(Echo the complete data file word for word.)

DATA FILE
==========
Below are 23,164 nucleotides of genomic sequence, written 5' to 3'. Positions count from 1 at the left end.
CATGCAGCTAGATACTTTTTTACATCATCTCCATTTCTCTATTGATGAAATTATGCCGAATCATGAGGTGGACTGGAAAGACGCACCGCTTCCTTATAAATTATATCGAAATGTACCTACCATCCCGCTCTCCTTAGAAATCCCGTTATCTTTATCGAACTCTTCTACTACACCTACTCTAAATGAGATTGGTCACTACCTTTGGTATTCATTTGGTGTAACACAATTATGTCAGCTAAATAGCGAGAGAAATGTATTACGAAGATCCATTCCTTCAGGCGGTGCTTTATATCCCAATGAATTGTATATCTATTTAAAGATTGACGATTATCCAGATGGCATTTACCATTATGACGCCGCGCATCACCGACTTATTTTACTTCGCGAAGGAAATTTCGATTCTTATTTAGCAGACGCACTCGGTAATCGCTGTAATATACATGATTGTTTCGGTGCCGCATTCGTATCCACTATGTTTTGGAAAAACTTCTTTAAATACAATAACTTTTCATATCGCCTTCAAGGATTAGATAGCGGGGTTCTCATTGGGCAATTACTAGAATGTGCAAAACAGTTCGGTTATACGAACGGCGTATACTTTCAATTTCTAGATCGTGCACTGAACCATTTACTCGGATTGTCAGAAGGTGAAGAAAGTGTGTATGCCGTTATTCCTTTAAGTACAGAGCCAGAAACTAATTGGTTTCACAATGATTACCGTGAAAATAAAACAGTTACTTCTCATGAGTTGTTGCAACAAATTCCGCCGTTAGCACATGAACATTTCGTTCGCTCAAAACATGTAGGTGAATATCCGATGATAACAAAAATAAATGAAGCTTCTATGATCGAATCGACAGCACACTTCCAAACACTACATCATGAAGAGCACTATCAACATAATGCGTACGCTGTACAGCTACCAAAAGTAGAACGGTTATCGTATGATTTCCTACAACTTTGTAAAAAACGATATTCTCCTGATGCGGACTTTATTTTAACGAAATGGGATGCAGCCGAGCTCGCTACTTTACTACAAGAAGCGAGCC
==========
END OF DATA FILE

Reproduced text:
Below are 23,164 nucleotides of genomic sequence, written 5' to 3'. Positions count from 1 at the left end.
CATGCAGCTAGATACTTTTTTACATCATCTCCATTTCTCTATTGATGAAATTATGCCGAATCATGAGGTGGACTGGAAAGACGCACCGCTTCCTTATAAATTATATCGAAATGTACCTACCATCCCGCTCTCCTTAGAAATCCCGTTATCTTTATCGAACTCTTCTACTACACCTACTCTAAATGAGATTGGTCACTACCTTTGGTATTCATTTGGTGTAACACAATTATGTCAGCTAAATAGCGAGAGAAATGTATTACGAAGATCCATTCCTTCAGGCGGTGCTTTATATCCCAATGAATTGTATATCTATTTAAAGATTGACGATTATCCAGATGGCATTTACCATTATGACGCCGCGCATCACCGACTTATTTTACTTCGCGAAGGAAATTTCGATTCTTATTTAGCAGACGCACTCGGTAATCGCTGTAATATACATGATTGTTTCGGTGCCGCATTCGTATCCACTATGTTTTGGAAAAACTTCTTTAAATACAATAACTTTTCATATCGCCTTCAAGGATTAGATAGCGGGGTTCTCATTGGGCAATTACTAGAATGTGCAAAACAGTTCGGTTATACGAACGGCGTATACTTTCAATTTCTAGATCGTGCACTGAACCATTTACTCGGATTGTCAGAAGGTGAAGAAAGTGTGTATGCCGTTATTCCTTTAAGTACAGAGCCAGAAACTAATTGGTTTCACAATGATTACCGTGAAAATAAAACAGTTACTTCTCATGAGTTGTTGCAACAAATTCCGCCGTTAGCACATGAACATTTCGTTCGCTCAAAACATGTAGGTGAATATCCGATGATAACAAAAATAAATGAAGCTTCTATGATCGAATCGACAGCACACTTCCAAACACTACATCATGAAGAGCACTATCAACATAATGCGTACGCTGTACAGCTACCAAAAGTAGAACGGTTATCGTATGATTTCCTACAACTTTGTAAAAAACGATATTCTCCTGATGCGGACTTTATTTTAACGAAATGGGATGCAGCCGAGCTCGCTACTTTACTACAAGAAGCGAGCC